University at Buffalo (Erie County) A three-building research complex will start going up in the downtown medical corridor next year, as Buffalo’s bioinformatics center takes off with more than $100 million toward the high-tech center. At a recent news conference, Gov. Pataki announced that the state would provide $290 million for the project, with $110 million coming from this year budget. The federal government has promised $3.1 million. A third partner, the Hauptman-Woodward will receive separate funding to help build the third building. The partners plan to employ 500 workers, 250 of them new hires, when the building opens in three years.
Globe Metallurgical (Niagara County) plans to reopen its plant and bring back as many workers as possible. The company temporarily laid off 90 employees in December when it closed its plant.
General Motors (Erie County) Tonawanda plant is under-going a $500 million expansion that’s expected to ensure the site’s viability with production of a new engine.
Rich Products (Erie County) recently unveiled its new customer service and logistics center where 100 employees process 120,000 food orders a year. The office is part of $7 million in renovations the company has made during the last year and expects to add 250 local jobs by 2005.
Summit Wellness Center (Niagara County) a $50 million health care and housing complex that will provide affordable living and medical facilities for senior citizens will be constructed beginning in August. The center will bring to the area 60 high-paying medical jobs and should be completed next spring.
UPDATE: Casino (Erie & Niagara Counties) The Seneca Nation’s claim to Grand Island was recently dismissed by a US district Judge who also questioned whether the Niagara Frontier was really the Seneca’s aboriginal land. At issue is an arcane provision in the law that Congress passed in 1990, renewing land leases in the Seneca-owned City of Salamanca. That provision allows the tribe to buy “lands within its aboriginal area in the state or situated within or near proximity to reservation land.” The Seneca’s plan to rely on that provision to buy land for casinos in Buffalo and Niagara Falls.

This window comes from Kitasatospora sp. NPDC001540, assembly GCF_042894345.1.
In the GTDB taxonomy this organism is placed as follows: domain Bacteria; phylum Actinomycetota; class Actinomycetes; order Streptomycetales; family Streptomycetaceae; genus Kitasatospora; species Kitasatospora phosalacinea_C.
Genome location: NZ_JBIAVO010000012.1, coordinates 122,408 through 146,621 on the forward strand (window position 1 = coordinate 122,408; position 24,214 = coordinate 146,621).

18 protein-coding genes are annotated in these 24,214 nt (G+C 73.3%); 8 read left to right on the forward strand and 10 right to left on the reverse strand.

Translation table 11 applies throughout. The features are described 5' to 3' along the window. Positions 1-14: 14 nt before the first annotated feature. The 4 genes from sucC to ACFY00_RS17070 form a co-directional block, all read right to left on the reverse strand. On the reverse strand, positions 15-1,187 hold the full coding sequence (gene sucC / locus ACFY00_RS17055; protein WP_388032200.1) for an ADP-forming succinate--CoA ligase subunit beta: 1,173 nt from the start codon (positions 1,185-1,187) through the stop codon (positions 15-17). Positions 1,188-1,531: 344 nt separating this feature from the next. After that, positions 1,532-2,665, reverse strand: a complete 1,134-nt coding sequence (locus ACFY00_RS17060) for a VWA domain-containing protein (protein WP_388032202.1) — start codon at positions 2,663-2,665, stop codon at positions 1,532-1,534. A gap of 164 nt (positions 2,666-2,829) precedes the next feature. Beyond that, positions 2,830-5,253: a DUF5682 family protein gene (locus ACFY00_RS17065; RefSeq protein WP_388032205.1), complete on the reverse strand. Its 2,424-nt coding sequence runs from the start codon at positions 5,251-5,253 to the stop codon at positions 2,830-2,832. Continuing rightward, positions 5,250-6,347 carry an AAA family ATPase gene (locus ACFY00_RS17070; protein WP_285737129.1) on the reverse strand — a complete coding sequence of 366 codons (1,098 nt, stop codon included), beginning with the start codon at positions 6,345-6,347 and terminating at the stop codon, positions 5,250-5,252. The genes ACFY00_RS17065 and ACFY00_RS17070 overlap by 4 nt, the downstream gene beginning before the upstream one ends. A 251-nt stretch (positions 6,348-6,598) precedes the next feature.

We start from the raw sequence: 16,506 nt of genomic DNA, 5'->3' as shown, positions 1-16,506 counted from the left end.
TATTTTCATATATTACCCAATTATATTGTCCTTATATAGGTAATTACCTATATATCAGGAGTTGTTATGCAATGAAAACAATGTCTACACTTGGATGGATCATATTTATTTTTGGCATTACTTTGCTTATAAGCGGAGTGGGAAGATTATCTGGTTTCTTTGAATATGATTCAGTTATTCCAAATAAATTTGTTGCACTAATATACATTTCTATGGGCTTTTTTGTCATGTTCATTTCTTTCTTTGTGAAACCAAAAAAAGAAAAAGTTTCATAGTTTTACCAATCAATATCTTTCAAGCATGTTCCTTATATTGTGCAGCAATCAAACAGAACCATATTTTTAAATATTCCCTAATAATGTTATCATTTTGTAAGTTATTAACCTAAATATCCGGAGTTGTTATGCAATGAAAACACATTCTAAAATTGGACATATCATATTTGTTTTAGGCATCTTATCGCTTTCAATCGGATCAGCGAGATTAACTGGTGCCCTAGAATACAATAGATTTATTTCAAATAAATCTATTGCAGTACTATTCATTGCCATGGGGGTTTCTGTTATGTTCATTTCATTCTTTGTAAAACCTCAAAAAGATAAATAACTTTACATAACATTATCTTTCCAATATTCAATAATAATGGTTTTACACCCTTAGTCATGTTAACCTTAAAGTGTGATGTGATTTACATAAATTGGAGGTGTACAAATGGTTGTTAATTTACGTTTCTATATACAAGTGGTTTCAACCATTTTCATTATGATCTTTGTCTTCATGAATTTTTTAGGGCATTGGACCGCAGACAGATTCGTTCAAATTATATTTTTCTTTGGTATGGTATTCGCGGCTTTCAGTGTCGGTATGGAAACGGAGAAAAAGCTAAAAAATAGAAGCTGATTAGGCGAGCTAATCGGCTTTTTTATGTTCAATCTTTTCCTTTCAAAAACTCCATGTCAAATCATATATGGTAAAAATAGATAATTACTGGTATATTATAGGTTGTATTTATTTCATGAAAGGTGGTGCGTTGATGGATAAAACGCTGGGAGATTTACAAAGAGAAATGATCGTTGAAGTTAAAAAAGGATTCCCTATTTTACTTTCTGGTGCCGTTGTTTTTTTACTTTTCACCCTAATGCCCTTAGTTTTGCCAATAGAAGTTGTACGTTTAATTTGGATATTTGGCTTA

UPDATE: Adelphia Communications (Erie County) filed for Chapter 11 bankruptcy protection on June 25, after completing details of a $1.5 billion loan package that will allow it to continue operating. The bankruptcy shield from creditors means Adelphia can continue paying wages and benefits while it stays on the air and upgrades cable systems.
M. Wile & Co., (Erie County) plans to lay off about 50 office staffers beginning this summer. The company currently employs about 350 production workers.
Saint-Gobain Abrasives (Niagara County) will shut down in August putting 369 employees out of work. The plant in Niagara Falls was a former Carborundum Co. site. The company makes products for the abrasive industry. The work forces at Saint-Gobain’s other plants in the region were not affected by the announcement, as they are involved in different market segments.
UPDATE: Buffalo Schools (Erie County) About 300 to 350 Buffalo teachers and administrators, in addition to 100 to 160 non-instructional workers, have filed to take part in an early-retirement incentive, which could avoid teacher layoffs next school year if 118 high school teachers and 56 elementary school teachers accept the offer. The early-retirement incentives will also affect schools on Grand Island and Lackawanna with 36 teachers retiring at both school and 38 in Williamsville, 32 of which are eligible for the incentive, will retire.
Chautauqua Hardware (Chautauqua County) a manufacturer of brass fittings for the furniture industry, will lay off about 80 to 85 workers in an apparent consolidation move. In July 50 workers will be laid off and another 30 to 35 in August.
UPDATE: New Era Cap Co. Striking workers at New Era Cap Co.’s Derby (Erie County) plant will vote again today on the same contract that they rejected three days ago. The Members of CWA Local 14177 rejected the deal by 99-73, surprising union leaders who had expected an end to the 11-month labor dispute. The workers agreed on another vote on the proposed four-year deal following a meeting with union leaders.
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